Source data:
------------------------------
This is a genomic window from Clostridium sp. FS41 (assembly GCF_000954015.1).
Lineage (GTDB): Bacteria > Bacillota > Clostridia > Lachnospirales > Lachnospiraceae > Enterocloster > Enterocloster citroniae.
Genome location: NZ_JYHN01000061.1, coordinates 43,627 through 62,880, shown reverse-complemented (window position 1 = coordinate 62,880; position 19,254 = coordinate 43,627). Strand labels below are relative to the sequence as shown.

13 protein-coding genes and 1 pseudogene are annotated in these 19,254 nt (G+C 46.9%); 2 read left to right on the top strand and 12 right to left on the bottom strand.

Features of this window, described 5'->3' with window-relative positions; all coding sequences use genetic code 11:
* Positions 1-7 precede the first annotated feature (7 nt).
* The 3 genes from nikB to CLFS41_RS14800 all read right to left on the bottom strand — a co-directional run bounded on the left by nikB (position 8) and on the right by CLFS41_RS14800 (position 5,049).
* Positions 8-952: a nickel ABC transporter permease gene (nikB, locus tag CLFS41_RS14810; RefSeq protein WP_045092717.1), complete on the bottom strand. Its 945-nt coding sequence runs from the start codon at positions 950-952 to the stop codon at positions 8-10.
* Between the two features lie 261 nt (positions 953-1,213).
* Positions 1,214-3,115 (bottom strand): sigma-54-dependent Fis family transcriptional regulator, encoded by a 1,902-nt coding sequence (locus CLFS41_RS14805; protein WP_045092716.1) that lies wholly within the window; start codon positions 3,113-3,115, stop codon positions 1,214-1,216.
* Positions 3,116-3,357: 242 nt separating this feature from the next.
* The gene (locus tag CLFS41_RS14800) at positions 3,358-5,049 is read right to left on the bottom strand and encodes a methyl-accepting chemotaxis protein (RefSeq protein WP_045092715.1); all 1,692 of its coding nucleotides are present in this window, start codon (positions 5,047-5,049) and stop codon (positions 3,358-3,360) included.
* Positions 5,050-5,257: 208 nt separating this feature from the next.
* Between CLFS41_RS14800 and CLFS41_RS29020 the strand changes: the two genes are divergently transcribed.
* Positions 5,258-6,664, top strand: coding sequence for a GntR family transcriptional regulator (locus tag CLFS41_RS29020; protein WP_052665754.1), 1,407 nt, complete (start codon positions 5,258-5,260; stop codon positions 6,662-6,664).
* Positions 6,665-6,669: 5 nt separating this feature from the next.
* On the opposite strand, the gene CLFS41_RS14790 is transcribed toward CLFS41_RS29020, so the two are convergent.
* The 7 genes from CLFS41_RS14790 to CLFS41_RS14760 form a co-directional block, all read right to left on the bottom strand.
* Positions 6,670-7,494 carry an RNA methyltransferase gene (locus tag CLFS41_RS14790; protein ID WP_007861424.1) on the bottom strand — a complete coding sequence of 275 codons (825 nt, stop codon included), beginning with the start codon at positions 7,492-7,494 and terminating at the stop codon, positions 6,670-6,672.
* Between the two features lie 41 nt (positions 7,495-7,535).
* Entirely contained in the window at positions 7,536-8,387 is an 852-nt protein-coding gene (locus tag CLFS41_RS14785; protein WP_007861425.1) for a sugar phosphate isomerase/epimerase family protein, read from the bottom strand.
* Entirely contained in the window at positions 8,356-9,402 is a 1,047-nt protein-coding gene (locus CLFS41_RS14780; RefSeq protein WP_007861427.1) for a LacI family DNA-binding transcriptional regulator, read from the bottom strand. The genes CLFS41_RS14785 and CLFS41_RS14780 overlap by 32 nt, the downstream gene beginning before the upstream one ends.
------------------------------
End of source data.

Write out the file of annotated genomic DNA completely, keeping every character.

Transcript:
This is a genomic window from Clostridium sp. FS41 (assembly GCF_000954015.1).
Lineage (GTDB): Bacteria > Bacillota > Clostridia > Lachnospirales > Lachnospiraceae > Enterocloster > Enterocloster citroniae.
Genome location: NZ_JYHN01000061.1, coordinates 43,627 through 62,880, shown reverse-complemented (window position 1 = coordinate 62,880; position 19,254 = coordinate 43,627). Strand labels below are relative to the sequence as shown.

13 protein-coding genes and 1 pseudogene are annotated in these 19,254 nt (G+C 46.9%); 2 read left to right on the top strand and 12 right to left on the bottom strand.

Features of this window, described 5'->3' with window-relative positions; all coding sequences use genetic code 11:
* Positions 1-7 precede the first annotated feature (7 nt).
* The 3 genes from nikB to CLFS41_RS14800 all read right to left on the bottom strand — a co-directional run bounded on the left by nikB (position 8) and on the right by CLFS41_RS14800 (position 5,049).
* Positions 8-952: a nickel ABC transporter permease gene (nikB, locus tag CLFS41_RS14810; RefSeq protein WP_045092717.1), complete on the bottom strand. Its 945-nt coding sequence runs from the start codon at positions 950-952 to the stop codon at positions 8-10.
* Between the two features lie 261 nt (positions 953-1,213).
* Positions 1,214-3,115 (bottom strand): sigma-54-dependent Fis family transcriptional regulator, encoded by a 1,902-nt coding sequence (locus CLFS41_RS14805; protein WP_045092716.1) that lies wholly within the window; start codon positions 3,113-3,115, stop codon positions 1,214-1,216.
* Positions 3,116-3,357: 242 nt separating this feature from the next.
* The gene (locus tag CLFS41_RS14800) at positions 3,358-5,049 is read right to left on the bottom strand and encodes a methyl-accepting chemotaxis protein (RefSeq protein WP_045092715.1); all 1,692 of its coding nucleotides are present in this window, start codon (positions 5,047-5,049) and stop codon (positions 3,358-3,360) included.
* Positions 5,050-5,257: 208 nt separating this feature from the next.
* Between CLFS41_RS14800 and CLFS41_RS29020 the strand changes: the two genes are divergently transcribed.
* Positions 5,258-6,664, top strand: coding sequence for a GntR family transcriptional regulator (locus tag CLFS41_RS29020; protein WP_052665754.1), 1,407 nt, complete (start codon positions 5,258-5,260; stop codon positions 6,662-6,664).
* Positions 6,665-6,669: 5 nt separating this feature from the next.
* On the opposite strand, the gene CLFS41_RS14790 is transcribed toward CLFS41_RS29020, so the two are convergent.
* The 7 genes from CLFS41_RS14790 to CLFS41_RS14760 form a co-directional block, all read right to left on the bottom strand.
* Positions 6,670-7,494 carry an RNA methyltransferase gene (locus tag CLFS41_RS14790; protein ID WP_007861424.1) on the bottom strand — a complete coding sequence of 275 codons (825 nt, stop codon included), beginning with the start codon at positions 7,492-7,494 and terminating at the stop codon, positions 6,670-6,672.
* Between the two features lie 41 nt (positions 7,495-7,535).
* Entirely contained in the window at positions 7,536-8,387 is an 852-nt protein-coding gene (locus tag CLFS41_RS14785; protein WP_007861425.1) for a sugar phosphate isomerase/epimerase family protein, read from the bottom strand.
* Entirely contained in the window at positions 8,356-9,402 is a 1,047-nt protein-coding gene (locus CLFS41_RS14780; RefSeq protein WP_007861427.1) for a LacI family DNA-binding transcriptional regulator, read from the bottom strand. The genes CLFS41_RS14785 and CLFS41_RS14780 overlap by 32 nt, the downstream gene beginning before the upstream one ends.